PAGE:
Video recorded multipoint inspections have taken on added value in the service lane since the coronavirus pandemic sparked anxiety over face-to-face interactions.
DePaula Auto Group in Albany, N.Y., began sending videos of the inspections to customers of its three dealerships in mid-2018. That has resulted in better customer interactions and an increase in customer-pay.
"With paper, they couldn't necessarily believe it," says Thomas Restino, vice president of fixed operations at DePaula. "But with video, you've made a believer."
Before the pandemic, Restino says, the videos earned his shops an increase in customer-pay business of about $95 per repair order. During state-mandated stay-at-home orders in April, DePaula's repair order count was down 37 percent. "But our customer-pay per ticket was up 36 percent from April of 2019," Restino says.
He attributes that partially to video communication. The dealership also performs pickup and delivery. And because there were fewer customers, advisers could spend more time with each one discussing their service needs.
All communication was electronic. Restino plans to continue using extensive contactless services and anticipates most vehicles will get video inspections going forward. About 90 percent of all vehicles that come into DePaula's Alfa Romeo-Maserati, Chevrolet and Ford-Mazda dealerships currently get them.
To establish the practice, DePaula offered a small financial bonus to advisers and techs to do the videos using camera phones provided by the group. Employees took to them quickly. "They sell more, and the more of them they do, the more money they make," he says.
The group's service advisers and techs meet every morning to review their videos. In Restino's view, the ability to present a problem is more important than technical knowledge.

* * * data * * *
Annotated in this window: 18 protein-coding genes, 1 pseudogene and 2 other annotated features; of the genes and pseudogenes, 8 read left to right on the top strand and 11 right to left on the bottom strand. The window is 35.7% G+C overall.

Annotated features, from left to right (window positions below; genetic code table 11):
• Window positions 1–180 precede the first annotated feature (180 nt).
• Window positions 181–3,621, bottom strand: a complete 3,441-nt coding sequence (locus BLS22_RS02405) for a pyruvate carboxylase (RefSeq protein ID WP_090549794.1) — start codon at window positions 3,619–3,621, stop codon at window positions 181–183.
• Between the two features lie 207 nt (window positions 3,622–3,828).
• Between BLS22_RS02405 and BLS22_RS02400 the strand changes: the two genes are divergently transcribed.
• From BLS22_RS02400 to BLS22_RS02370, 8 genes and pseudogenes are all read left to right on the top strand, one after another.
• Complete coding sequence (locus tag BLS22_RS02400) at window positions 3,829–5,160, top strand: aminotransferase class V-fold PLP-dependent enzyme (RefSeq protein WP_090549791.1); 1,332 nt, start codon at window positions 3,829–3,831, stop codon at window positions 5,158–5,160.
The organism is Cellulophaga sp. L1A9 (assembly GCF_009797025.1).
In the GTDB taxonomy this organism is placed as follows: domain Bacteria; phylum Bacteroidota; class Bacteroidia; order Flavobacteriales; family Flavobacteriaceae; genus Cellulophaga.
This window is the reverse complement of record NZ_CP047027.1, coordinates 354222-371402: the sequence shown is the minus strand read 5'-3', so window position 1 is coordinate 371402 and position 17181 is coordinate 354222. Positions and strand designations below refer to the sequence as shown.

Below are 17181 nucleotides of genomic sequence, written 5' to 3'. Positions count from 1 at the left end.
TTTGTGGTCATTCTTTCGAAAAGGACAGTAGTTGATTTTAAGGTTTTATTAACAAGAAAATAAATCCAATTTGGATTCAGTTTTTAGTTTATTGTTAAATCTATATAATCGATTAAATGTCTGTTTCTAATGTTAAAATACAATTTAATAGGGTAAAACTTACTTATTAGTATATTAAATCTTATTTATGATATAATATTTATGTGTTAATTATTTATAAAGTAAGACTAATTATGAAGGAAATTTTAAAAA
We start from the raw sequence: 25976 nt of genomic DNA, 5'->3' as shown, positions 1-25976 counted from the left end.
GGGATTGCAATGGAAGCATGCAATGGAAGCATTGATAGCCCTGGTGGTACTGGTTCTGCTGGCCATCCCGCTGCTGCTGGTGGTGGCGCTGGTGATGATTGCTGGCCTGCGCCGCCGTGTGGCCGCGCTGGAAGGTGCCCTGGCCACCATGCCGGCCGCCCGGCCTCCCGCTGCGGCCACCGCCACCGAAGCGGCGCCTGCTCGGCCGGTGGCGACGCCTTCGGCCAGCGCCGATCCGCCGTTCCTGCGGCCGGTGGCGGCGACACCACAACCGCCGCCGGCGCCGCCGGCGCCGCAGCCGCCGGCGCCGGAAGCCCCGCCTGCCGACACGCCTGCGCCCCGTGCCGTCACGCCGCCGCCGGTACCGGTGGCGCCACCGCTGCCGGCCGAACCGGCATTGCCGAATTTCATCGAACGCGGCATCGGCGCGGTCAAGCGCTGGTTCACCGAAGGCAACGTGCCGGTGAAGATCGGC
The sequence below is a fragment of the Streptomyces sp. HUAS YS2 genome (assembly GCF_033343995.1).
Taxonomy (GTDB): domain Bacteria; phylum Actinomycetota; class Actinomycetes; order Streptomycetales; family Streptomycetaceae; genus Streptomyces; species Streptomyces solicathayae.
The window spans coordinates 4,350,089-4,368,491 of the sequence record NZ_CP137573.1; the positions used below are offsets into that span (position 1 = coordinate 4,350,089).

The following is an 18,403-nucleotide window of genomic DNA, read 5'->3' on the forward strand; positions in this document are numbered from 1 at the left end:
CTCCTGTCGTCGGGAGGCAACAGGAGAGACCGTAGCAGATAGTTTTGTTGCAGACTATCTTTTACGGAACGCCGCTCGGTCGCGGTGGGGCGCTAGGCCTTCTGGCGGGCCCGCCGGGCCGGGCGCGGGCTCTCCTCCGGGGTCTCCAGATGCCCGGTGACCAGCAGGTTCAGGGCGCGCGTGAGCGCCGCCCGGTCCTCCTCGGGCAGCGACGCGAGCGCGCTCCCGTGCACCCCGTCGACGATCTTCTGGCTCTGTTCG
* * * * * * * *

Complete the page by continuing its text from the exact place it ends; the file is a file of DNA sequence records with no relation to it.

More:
"The transparency of the video is going to sell for you," he says.
The goal is to have more than 80 percent of customers watch the video inspection, Restino says. Whether a customer watched and for how long is tracked. The group has hit the target reliably at the Chevrolet and Alfa Romeo-Maserati stores but is still working on it at the Ford-Mazda location.
DePaula uses a video product called iService, which Restino says costs each store about $1,000 a month.
Software providers have noticed a considerable increase in demand. Cox Automotive said use of its digital presentations within Xtime Inspect increased 40 percent year over year in March and 53 percent in April.
"It's been an interesting time for dealers who wanted to use more digital tools but thought that getting customers to use them would be challenging," says Tracy Fred, vice president of operations at Xtime. "We're seeing a great deal of dealer and customer agility."
Fred expects that after COVID-19, customers will come to expect such interactions, and dealers will want to provide them.
"Just in our everyday lives, we're seeing changing expectations of how consumers engage with businesses," Fred says. Alternatively, she adds, "Dealers see an opportunity post-COVID because they're seeing better results."